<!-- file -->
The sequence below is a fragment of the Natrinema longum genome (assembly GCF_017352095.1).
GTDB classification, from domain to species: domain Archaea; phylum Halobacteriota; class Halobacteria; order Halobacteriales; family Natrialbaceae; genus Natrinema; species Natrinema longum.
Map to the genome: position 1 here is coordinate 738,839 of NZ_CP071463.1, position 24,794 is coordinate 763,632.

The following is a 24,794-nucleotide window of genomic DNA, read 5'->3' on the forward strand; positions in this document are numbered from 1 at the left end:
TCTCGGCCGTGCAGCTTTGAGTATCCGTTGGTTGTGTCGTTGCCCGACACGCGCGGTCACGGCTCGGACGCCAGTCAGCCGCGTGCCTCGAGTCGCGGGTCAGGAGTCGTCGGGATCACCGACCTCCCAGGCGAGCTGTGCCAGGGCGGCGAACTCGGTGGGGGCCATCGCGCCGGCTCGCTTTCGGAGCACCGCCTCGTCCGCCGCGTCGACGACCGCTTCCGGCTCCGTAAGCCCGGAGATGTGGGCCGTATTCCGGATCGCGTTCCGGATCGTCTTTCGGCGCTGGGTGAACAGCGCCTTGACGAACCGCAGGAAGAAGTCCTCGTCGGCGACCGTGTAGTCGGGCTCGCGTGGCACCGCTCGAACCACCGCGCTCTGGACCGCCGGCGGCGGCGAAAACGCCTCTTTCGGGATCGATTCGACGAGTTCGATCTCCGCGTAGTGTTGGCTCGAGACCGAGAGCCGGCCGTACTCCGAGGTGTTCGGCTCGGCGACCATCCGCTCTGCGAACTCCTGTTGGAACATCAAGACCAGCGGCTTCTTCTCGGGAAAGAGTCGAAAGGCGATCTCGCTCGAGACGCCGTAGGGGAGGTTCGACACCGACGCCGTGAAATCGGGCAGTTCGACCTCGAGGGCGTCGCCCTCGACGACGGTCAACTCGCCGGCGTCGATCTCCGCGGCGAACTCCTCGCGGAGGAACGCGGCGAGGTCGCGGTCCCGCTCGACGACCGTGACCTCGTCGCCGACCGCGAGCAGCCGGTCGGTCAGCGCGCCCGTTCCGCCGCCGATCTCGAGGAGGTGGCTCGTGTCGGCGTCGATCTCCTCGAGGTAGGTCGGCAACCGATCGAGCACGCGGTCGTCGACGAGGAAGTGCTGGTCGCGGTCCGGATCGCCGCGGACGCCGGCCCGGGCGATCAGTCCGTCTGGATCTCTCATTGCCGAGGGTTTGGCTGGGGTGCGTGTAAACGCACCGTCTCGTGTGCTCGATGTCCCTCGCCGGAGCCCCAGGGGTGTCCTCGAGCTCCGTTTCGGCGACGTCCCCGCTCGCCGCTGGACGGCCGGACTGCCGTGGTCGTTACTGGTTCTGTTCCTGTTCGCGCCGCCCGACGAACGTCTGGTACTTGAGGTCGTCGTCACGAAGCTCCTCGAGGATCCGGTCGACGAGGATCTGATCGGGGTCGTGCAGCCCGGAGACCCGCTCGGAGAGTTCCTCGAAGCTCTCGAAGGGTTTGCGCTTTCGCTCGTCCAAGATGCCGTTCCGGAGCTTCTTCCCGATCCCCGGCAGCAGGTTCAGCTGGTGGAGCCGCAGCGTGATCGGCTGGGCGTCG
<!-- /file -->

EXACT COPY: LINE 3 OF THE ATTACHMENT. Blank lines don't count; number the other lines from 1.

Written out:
Map to the genome: position 1 here is coordinate 738,839 of NZ_CP071463.1, position 24,794 is coordinate 763,632.